By Mary Rack
This cutting edge booklet explores the way in which Western anthropologists use reviews of ethnicity to 'interpret' neighborhood cultures. Mary Rack increases serious matters approximately ethnic classifications and how they're used, making this a publication that might be important for all scholars of ethnicity.Overturning the generalising trends attribute of vintage anthropology, Rack demonstrates that ethnic classifications have little to do with the self-perceptions of these involved –– and every thing to do with political and highbrow elites. concentrating on a rural region of south China, Rack exhibits how so-called ethnic minority cultural occasions became events for the exploration of private identification by means of city elites. She means that, traditionally, ethnic classifications have been drawn up because of elite trouble to illustrate the life of a contrasting homogeneous and better civilisation. This examine sheds new mild at the ways that Western anthropologists deal with ethnicity and ethnic distinction extra regularly.
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Additional info for Ethnic Distinctions, Local Meanings: Negotiating Cultural Identities in China (Anthropology, Culture and Society Series)
Cultural change was certainly not all in the direction of the ‘Miao’ giving up their ways. The establishment of local headmen in the early days of China’s expansion into the south is indicative of the actual weakness of the culturalist ideology. The alternative possibility, whereby a Chinese leader and a group of soldiers would be set in place of a defeated local leader, usually resulted in them becoming absorbed into the surrounding indigenous people (Wiens 1967: 208–9). Thus we learn that, in West Hunan, some families ‘became Miao’ during the Ming dynasty after arriving in the area from the east (Ling and Ruey 1963: 128).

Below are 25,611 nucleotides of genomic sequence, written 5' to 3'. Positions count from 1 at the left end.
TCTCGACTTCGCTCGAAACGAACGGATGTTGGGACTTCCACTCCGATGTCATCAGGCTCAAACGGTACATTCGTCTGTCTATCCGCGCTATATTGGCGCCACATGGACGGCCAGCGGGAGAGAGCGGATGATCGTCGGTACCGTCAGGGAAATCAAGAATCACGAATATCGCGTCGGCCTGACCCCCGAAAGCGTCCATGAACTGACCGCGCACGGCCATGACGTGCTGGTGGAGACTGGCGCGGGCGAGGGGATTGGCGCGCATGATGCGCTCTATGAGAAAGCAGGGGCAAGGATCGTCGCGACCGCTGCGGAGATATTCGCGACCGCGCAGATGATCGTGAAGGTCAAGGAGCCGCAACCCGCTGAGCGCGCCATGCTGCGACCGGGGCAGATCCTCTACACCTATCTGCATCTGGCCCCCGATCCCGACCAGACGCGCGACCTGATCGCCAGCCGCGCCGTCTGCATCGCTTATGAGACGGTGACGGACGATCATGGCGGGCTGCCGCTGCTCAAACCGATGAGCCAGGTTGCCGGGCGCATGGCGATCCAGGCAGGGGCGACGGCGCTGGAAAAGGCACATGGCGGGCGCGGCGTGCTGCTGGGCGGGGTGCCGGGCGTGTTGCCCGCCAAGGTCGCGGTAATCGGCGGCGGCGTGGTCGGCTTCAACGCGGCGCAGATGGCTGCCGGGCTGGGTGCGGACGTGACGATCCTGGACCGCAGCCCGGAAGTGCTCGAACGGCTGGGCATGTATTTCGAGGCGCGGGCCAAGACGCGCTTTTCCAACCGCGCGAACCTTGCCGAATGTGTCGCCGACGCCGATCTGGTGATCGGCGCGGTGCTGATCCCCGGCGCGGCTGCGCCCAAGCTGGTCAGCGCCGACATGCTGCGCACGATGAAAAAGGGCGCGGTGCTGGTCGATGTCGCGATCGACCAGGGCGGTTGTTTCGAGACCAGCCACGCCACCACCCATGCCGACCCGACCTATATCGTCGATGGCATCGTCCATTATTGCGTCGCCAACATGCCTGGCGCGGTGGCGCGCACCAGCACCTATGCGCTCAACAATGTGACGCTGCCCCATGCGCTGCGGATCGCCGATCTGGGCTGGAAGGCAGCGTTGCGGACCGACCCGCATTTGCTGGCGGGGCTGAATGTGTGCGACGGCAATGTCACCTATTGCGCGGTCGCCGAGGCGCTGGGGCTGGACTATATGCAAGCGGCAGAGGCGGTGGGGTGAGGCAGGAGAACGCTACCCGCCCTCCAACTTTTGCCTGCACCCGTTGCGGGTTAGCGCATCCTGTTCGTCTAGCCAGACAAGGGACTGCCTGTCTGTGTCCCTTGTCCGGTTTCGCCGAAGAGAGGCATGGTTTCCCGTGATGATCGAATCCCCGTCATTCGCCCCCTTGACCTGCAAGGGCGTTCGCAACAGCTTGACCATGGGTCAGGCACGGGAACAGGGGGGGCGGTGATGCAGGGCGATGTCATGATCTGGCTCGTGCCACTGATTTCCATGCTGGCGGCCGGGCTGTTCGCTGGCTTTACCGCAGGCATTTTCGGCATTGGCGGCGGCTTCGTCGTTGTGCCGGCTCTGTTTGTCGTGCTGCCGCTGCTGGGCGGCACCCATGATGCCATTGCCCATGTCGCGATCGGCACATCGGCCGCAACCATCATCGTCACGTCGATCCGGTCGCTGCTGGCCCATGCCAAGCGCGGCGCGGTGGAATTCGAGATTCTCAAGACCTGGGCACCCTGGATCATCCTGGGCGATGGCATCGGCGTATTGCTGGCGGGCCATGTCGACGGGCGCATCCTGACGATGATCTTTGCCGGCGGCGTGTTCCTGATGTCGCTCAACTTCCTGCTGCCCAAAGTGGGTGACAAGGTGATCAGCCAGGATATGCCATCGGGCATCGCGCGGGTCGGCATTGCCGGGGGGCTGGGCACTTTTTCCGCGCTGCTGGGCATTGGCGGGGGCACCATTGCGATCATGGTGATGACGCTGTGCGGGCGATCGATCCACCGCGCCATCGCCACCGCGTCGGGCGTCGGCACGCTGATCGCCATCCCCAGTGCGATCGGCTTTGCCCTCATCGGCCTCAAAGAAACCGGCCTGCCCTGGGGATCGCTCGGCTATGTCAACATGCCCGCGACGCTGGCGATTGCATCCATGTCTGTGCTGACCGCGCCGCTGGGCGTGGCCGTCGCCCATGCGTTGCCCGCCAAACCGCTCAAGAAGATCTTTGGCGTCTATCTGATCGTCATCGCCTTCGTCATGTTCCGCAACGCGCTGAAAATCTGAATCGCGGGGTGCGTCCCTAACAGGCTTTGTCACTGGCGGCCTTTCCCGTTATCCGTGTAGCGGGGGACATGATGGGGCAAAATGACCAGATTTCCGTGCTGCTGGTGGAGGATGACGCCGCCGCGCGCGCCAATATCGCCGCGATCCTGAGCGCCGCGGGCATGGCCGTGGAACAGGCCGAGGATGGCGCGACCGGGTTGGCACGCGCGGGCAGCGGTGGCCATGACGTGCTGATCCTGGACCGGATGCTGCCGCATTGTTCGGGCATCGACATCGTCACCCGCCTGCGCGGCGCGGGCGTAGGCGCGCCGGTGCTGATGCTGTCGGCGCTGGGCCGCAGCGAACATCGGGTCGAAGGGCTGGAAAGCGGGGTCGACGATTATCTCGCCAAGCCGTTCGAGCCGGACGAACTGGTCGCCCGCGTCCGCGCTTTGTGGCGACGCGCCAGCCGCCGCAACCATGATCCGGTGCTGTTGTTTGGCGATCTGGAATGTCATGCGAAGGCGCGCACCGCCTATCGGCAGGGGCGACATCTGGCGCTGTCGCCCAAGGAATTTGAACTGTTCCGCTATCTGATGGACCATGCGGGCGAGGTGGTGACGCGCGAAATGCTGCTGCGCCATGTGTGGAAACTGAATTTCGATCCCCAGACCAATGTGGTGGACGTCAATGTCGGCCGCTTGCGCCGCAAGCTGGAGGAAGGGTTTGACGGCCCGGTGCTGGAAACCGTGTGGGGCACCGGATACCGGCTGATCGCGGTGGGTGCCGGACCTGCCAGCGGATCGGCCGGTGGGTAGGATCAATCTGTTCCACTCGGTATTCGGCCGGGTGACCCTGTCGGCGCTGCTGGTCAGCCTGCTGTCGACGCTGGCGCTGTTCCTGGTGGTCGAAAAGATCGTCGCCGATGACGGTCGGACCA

Another person, who had grown up in a Kho Xiong-speaking village some 30 years before told me strikingly similar stories of poor children being taunted on the grounds that their mothers made gu. Both these contacts appeared sceptical as to whether such practices actually took place. But they were in no doubt that accusations were made, not as a result of ethnic tensions but against people who, for reasons of gender or poverty, had relatively little power within their village. Conversely, I was never told that gu might represent a danger to myself.
By the time of the Ming dynasty (1368–1644) an increasing emphasis on the classification and separation of different peoples developed alongside this culturalist ideology. This became part of a ‘civilising project’ through which ‘asymmetrical dialogues between the center and the periphery’ attempted ‘to define, to objectify’ those it classified as other peoples (Harrell 1995: 3–8). The change in emphasis can be found in writings on the Miao from this time. 3 At the end of the twelfth century it was used to refer to a particular group of barbarians as is indicated when Ruey Yih-fu writes that in the 1190s, … there were five kinds of aborigines, known collectively as the Wu-ch’i Man or the Barbarians of the Five Streams, namely, the Miao, Yao, Lao, Chuang and Keh-lao.
Ethnic Distinctions, Local Meanings: Negotiating Cultural Identities in China (Anthropology, Culture and Society Series) by Mary Rack